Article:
Subject: Re: Tim's paradigm shift
From: DV Henkel-Wallace <gumby@henkel-wallace.org>
Date: Sat, 3 Jul 2004 14:55:06 -0700

On 29 Jun 2004, at 03:27, Matt Asay wrote:

> The problem I have with it today, just as I did then, is that it
> provides little normative direction...
> And it doesn't explain why MySQL has been so successful.  They employ
> 100% of the code committers to MySQL - no architecture of participation
> (unless you count QA, and that does count)...
> So, while I gushed on and on about open distribution, Larry posed a
> troubling question:  "If that's such a big deal, how is it any better
> than simply giving the product away for free (no cost) over the
> Internet?"  I didn't know, and still don't.

Good, thoughtful essays don't have to give normative direction.  If you 
figure it out, _you_ might get rich.

The real problem is, this process of continual commoditization is well 
known.  In fact I believe it was Microsoft's explicit strategy in the 
1990's.  It was Cygnus' strategy, and we didn't think it up ourselves.  
It's just the computer industry's tradition of ignoring the past and so 
everybody thinking that he was the first to invent the wheel.  Or in 
Tim's case, reminding people of something, tying it to some new 
example, and having _other_ people think he invented the wheel.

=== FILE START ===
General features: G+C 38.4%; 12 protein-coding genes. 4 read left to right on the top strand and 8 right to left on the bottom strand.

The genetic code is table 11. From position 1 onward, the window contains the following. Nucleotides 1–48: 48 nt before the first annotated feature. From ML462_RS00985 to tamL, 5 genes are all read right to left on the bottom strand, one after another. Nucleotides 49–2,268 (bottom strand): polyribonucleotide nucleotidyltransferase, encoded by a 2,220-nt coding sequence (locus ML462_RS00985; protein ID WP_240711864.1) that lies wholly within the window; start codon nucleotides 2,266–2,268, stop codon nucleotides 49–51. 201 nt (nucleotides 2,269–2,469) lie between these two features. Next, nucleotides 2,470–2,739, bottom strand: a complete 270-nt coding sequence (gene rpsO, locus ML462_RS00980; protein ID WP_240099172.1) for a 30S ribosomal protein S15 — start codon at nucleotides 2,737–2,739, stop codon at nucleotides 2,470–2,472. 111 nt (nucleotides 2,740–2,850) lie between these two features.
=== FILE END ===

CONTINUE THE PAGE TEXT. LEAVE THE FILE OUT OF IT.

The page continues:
The deal on MySQL is that people are willing to pay for insurance.  The 
insurance in this case is that if something goes wrong (supplier goes 
belly-up, or drives technology in undesired direction, or tries to 
squeeze the customer base too hard) there _is_ an out.  The existence 
of such an out is worth paying for.

This is the GCC business model.  For a while one company in practice 
(though not in reality) controlled 100% of the developer base, at least 
from their customers' point of view.  This allowed them to charge 
unusually profitable prices.  The usual forces of capitalism then 
changed this situation!

I'm trying to get a new business off the ground right now, and we 
consider our business too important to risk basing it on Microsoft.  
For now Oracle is OK, but we have to tread carefully.  I know we're not 
the only ones with this attitude.

-d